How do you know when potatoes are ready to harvest?
Once your potato plants have flowered, you can start to “bandicoot” for new potatoes.
Bandicooting = gentling digging around the potato plants with your hands to harvest potatoes near the surface without disturbing the plant or pulling it out.
The new potatoes you harvest when bandicooting, won’t have a properly formed skin (you can often rub the skin off with your fingers), so they won’t keep for very long. They are best used the same day as harvesting.
I love new baby potatoes, boiled whole and then lightly coated in butter and fresh parsley…..YUMMMMM!
To harvest your “main potato crop”, wait until ALL the plants have died right down. By time the plants have died down the potatoes will have formed proper skins (in fact you can leave them in the ground for up to 2 weeks after the plants have died down to develop their skins further). An intact, mature skin on a potato is vital to its longer term storage. To harvest CAREFULLY, use a fork or a small spade to dig around each plant and tease the potatoes from the ground.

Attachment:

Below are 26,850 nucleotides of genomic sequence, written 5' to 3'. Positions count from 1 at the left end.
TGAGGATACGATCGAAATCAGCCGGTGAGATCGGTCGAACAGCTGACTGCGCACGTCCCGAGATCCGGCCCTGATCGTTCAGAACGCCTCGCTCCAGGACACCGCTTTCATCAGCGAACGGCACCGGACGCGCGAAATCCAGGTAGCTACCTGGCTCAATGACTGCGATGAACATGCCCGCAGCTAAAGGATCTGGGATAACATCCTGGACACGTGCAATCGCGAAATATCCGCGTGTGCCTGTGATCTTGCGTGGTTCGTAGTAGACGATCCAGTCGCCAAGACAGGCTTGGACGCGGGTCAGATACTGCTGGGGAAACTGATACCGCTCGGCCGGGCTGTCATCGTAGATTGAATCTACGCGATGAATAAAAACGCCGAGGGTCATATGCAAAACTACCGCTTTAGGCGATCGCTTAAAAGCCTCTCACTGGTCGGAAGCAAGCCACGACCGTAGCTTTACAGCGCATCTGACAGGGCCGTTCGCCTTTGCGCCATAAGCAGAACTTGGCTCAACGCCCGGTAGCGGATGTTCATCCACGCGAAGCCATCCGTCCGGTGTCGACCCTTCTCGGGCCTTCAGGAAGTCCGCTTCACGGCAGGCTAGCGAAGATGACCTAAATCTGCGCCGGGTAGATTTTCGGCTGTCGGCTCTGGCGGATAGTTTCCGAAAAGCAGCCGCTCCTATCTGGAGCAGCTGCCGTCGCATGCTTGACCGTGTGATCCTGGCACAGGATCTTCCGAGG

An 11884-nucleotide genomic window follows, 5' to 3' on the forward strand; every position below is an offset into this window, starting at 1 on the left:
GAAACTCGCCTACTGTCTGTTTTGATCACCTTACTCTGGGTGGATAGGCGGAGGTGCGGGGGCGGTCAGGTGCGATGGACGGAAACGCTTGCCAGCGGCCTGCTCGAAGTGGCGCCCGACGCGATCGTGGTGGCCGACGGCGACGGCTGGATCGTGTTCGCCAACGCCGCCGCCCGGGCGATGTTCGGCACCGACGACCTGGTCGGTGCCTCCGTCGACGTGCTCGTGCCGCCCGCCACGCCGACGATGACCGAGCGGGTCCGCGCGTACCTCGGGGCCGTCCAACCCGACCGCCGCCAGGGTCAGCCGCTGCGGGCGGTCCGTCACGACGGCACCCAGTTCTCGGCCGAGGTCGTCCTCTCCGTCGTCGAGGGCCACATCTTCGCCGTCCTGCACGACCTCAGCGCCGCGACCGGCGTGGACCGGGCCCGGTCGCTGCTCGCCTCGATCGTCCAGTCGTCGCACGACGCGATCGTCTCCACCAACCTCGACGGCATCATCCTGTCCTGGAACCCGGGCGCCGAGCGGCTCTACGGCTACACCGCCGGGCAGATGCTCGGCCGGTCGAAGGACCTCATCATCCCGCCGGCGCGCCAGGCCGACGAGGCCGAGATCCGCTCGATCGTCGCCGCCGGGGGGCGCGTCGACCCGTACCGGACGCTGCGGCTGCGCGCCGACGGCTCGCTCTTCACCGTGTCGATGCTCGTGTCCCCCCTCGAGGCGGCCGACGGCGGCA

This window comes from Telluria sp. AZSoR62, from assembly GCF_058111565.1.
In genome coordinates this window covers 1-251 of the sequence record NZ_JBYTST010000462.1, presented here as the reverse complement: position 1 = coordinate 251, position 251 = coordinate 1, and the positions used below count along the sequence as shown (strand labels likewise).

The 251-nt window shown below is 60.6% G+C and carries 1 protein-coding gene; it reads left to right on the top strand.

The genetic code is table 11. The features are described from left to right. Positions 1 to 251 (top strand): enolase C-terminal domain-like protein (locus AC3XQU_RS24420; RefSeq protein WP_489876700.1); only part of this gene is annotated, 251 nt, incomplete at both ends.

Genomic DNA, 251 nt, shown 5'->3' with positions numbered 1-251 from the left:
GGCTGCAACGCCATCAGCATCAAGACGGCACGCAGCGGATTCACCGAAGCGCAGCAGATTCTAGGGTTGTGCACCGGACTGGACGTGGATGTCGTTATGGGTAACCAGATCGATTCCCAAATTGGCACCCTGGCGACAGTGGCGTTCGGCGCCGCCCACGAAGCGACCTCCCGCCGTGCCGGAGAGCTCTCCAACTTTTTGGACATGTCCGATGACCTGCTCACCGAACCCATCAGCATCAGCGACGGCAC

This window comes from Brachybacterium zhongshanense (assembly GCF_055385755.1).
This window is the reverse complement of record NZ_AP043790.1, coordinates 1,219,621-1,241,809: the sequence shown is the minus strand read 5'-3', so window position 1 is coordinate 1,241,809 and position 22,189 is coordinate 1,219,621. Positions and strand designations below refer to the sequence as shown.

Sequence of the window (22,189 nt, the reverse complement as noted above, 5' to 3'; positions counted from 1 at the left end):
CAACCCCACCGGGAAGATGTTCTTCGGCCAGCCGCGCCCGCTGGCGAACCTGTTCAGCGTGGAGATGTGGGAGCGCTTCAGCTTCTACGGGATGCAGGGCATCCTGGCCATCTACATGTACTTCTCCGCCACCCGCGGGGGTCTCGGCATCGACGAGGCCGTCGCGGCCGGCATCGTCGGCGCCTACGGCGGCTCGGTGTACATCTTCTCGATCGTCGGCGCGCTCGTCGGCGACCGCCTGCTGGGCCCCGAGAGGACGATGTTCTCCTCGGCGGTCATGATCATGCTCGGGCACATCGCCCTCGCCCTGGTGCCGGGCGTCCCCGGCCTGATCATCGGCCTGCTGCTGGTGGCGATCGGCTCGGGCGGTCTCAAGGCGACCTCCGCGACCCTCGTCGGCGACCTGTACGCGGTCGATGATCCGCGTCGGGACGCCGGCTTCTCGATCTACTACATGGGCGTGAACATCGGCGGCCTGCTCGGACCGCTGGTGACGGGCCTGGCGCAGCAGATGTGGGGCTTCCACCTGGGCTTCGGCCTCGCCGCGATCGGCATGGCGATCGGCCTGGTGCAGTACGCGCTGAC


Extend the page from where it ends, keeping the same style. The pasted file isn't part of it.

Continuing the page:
If you accidentally hit a potato with your fork or spade and you break the skin – put this spud in the pile to use straight away, as they won’t store.
Preparing your potatoes for storage:
Spread your newly harvested potatoes (not new potatoes) out on some newspaper in a spot protected from rain & sun. Leave them for a few hours, until the soil sticking to them has dried.
Gently rub off any excess dirt and place them in either a cardboard box or hessian bag ready for storage.
How to store your potatoes:
Store you potatoes in either a cardboard, wooden box or hessian sack in a cool (but not refridgerated) and dark spot.
It helps to have good air flow around your potatoes while they are in storage, so make sure the room or cupboard you place them in doesn’t get humid or stuffy.
Check your spuds regularly – if any have gone soft or green throw them out.